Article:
Almond Eye


Almond Eye

Almond-shaped eyes are characterized by a slightly raised outer corner or canthus, and a lower eyelid that sits on the lower edge of the iris. Almond eye surgery is a procedure performed to correct the sagging of the lower lid contour, which is common in many people and can result in a tired, sad, and withdrawn appearance. This procedure is a special form of blepharoplasty and should be performed by a highly skilled oculoplastic surgeon.

Traditional blepharoplasty is effective in reducing excess tissue; however, it cannot correct changes in the shape of the lid contours. Almond Eye Surgery focuses on changing the shape of the eye instead of reducing the skin and eye bags. Therefore, the procedure is especially preferred by individuals, who request aesthetic treatments.

When Should Almond Eye Surgery Be Considered?

- To correct the false position of the eyelid,

- If you have sagging outer eye corners, under-eye bags and sagging eyelids,

- If there are wrinkles around the eyes,

- If you wish to delay the facelift surgery for a certain period of time.

If you experience one or more of the problems mentioned above, if your overall health is good and you have realistic expectations, if you feel ready and have a positive attitude about this procedure, you can be an excellent candidate for this procedure.


How is the Almond Eye Surgery Performed?


Almond eye surgery and surgical correction of sagging lower lids require complex procedures with a very slight margin of error. Eyelid is a complex and multi-layered structure; therefore, these procedures should only be performed by highly skilled oculoplastic surgeons, who are able to ensure meticulous planning and review of this surgery.


Almond Eye Surgery is performed under local or general anesthesia, and the procedure includes three critical parts:

- Septo-retractor recession for lower-eyelid,

- Mucograft implant,

- Lateral Canthoplasty.

The surgery is detailed and complex. On the other hand, the surgery is actually performed from the inside of the eyelid and leaves no visible scars. The natural retractor bands inside the eyelid are released with the conjunctival incision, and then the spacer graft is sutured in order to lift the eyelid and prevent the reattachment of the retractor. The Canthoplasty procedure resets the lateral Canthal position in order to provide more support for the eyelid, and to improve the Canthal curvature; in other words, the angle between the medial and lateral Canthi.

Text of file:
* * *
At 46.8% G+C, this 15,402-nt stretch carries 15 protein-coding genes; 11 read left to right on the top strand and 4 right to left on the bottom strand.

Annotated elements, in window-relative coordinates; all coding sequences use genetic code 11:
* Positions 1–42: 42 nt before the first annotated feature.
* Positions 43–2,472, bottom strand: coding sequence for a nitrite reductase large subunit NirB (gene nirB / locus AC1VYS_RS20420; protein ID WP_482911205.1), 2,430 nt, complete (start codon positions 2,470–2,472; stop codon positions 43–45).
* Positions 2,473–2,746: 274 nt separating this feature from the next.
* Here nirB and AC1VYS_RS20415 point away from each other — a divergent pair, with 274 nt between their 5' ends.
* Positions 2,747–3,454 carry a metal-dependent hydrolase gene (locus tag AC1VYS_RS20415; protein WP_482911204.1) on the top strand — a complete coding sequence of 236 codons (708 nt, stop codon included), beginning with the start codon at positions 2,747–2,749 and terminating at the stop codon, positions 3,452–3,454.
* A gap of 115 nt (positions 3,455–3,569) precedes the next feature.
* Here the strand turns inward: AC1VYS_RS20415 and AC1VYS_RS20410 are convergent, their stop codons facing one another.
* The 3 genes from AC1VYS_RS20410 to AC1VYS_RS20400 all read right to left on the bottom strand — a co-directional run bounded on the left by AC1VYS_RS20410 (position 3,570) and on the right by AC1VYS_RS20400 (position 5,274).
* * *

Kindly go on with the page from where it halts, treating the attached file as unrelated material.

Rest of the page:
How Long Does the Outcome Last?

The outcomes of almond eye surgery are natural and long-lasting when performed by an experienced surgeon, and there are no serious changes in the eyes or facial appearance. Therefore, most patients are satisfied with the outcome of the surgical procedure.



Serious risks are rare,  and the post-operative satisfaction rate is high in almond eye surgery.

Yet, all surgical procedures have a certain degree of risk. Some of the possible complications of all surgical procedures include:


- Infection and bleeding.

- Changes in skin sensation.

- Scarring.

- Allergic reactions.

- Unsatisfactory results that may require additional procedures.

- Numbness and tightness in the surgical area.




- It is very important for you to follow all the instructions provided by your surgeon to have a healthy healing process.

- Hospitalization is not required unless there is a medical necessity.

- After the surgery, you will have post-operative follow-ups on the days to be determined by the surgeon.

- It may take a few days to return to your daily routine.

- You may feel tightness, pulling, stinging and some pain in your stitches for a few days. It can be relieved with painkillers, and it only lasts for two to three days.

- There will be bruising, tightness and numbness in the surgical area immediately after the procedure. The bruising will disappear in four to five days; however, tightness and numbness may remain for several months.

- You will be tired and sensitive due to your surgery.

- Smoking reduces circulation, delays wound healing and significantly increases the likelihood of serious complications; therefore, you should discontinue smoking at least four weeks before and four weeks after your procedure.

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